- distribute life-saving relief supplies, including shelter, household, kitchen and hygiene kits
- support the deployment of health, shelter, gender and WASH experts
- support IFRC shelter operations.
- $1 million to the World Health Organisation for essential medicines and medical supplies, surgical equipment and instruments, mental health care, psycho-social support and management of trauma.
- $2.7 million to the World Food Programme (WFP) to support:
- food assistance operations targeting up to 1.4 million beneficiaries in the most affected areas of the Central and Western regions
- logistics needs including coordination and information management, provision of emergency telecommunications and engineering assessments of existing logistics infrastructure.
- $500,000 to the UN Population Fund (UNFPA) to establish maternity facilities and female friendly spaces, conduct up to 17 mobile reproductive health camps, and procure and distribute dignity kits.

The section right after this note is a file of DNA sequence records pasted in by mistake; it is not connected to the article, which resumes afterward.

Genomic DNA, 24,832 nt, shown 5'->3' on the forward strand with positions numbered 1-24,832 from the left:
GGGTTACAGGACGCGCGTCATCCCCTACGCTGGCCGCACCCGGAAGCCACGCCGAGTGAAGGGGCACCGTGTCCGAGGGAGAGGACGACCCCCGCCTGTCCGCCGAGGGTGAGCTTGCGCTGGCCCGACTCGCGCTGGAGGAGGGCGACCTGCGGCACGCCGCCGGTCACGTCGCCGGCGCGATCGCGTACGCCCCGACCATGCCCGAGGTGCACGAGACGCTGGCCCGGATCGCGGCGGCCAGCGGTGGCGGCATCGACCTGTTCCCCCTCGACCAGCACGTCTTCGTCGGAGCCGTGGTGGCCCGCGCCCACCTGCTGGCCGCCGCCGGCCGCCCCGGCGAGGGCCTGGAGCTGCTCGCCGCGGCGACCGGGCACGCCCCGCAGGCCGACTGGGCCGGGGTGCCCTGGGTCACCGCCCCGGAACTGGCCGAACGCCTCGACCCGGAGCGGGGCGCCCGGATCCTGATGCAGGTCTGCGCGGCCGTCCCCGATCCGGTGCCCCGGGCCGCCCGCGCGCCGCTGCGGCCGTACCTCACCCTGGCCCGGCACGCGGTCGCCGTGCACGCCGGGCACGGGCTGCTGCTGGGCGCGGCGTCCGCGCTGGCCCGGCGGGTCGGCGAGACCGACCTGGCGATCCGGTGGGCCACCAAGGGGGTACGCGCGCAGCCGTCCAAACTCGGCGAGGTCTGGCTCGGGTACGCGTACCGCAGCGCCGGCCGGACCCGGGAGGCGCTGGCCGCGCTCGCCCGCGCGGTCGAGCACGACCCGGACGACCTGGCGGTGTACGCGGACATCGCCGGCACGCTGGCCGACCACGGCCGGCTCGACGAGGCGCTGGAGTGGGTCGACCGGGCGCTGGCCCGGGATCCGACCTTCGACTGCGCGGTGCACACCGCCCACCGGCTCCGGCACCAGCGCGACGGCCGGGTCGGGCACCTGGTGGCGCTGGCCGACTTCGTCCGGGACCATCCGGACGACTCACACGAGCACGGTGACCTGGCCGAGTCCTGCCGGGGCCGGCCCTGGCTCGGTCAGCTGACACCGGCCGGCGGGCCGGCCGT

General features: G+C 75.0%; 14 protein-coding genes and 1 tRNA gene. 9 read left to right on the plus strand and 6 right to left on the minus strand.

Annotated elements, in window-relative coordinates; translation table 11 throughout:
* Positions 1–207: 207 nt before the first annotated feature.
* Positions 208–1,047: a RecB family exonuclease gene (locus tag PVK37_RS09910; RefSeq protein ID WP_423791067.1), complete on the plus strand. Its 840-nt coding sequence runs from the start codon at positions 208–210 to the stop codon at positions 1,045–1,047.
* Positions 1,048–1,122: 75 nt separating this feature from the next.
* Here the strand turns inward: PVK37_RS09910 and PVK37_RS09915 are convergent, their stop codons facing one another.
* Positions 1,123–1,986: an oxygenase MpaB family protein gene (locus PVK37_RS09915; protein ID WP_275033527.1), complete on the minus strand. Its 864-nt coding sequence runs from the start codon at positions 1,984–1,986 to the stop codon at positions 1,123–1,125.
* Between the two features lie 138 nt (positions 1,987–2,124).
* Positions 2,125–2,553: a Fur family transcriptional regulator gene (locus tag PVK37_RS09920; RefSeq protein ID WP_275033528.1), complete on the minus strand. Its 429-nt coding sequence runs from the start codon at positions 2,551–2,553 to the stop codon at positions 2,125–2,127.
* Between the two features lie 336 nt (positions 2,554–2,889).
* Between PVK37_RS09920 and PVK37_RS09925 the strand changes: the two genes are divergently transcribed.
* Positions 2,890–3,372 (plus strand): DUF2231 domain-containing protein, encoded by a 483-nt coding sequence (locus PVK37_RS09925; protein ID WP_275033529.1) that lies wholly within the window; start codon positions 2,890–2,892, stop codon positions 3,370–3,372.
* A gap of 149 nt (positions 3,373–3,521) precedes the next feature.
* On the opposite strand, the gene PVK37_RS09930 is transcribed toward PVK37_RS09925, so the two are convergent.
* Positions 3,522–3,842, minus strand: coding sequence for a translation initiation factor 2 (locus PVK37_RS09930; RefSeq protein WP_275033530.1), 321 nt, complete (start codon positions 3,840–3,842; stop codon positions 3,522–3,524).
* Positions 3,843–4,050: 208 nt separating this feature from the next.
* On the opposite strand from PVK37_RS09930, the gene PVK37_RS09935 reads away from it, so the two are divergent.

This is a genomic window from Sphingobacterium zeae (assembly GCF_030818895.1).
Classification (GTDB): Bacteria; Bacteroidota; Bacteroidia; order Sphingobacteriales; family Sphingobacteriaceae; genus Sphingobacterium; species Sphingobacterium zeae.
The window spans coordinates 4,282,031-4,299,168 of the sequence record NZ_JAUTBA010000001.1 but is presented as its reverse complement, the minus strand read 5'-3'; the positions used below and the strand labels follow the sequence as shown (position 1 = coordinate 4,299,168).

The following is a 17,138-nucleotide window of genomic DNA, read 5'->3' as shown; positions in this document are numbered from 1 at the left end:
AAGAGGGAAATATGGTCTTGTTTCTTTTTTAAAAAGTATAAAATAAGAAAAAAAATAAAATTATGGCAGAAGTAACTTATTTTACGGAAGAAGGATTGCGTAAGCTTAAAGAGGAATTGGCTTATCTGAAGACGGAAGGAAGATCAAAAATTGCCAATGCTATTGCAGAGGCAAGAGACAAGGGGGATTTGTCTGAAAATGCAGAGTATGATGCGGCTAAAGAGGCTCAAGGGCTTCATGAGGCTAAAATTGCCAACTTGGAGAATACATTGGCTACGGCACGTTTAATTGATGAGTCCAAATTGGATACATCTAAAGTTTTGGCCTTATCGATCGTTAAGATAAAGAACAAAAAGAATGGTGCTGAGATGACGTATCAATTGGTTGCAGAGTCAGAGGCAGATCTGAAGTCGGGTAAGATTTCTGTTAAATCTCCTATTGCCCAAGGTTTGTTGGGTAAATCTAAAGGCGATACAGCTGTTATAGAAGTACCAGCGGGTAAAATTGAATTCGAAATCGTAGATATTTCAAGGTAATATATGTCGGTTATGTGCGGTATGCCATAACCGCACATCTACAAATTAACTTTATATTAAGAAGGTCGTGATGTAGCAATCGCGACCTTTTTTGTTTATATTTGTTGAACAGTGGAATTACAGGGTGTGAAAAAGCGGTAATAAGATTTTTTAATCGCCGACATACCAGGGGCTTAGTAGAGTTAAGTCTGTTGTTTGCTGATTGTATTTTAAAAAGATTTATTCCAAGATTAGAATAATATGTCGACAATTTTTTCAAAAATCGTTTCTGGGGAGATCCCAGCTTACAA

- $500,000 to RedR Australia to deploy nine Australian humanitarian experts to support UN operations
- including logistics, water, sanitation and hygiene (WASH), communications and coordination experts working with UNICEF, UNFPA, OCHA, WFP, FAO and IOM.
- $50,0000 through DFAT's Sexual and Reproductive Health Program in Crisis and Post Crisis Settings (SPRINT program) to provide basic health care and reproductive health services through mobile camps in remote locations. In the first five days of operations, clinical teams provided services to more than 1,500 people across ten different locations.
- Emergency relief supplies from DFAT pre-positioned stores in Brisbane and Sabang to assist up to 10,000 people including:
- 1,000 shelter kits and 1,234 tarpaulins
- 1,746 hygiene kits and 80,000 water purification tablets
- 1,000 kitchen kits
- 3,624 blankets.
- The Australian Defence Forces deployed two C17 aircraft to deliver humanitarian relief supplies to Kathmandu and to evacuate affected people.
Australia’s recovery package of more than $16 million: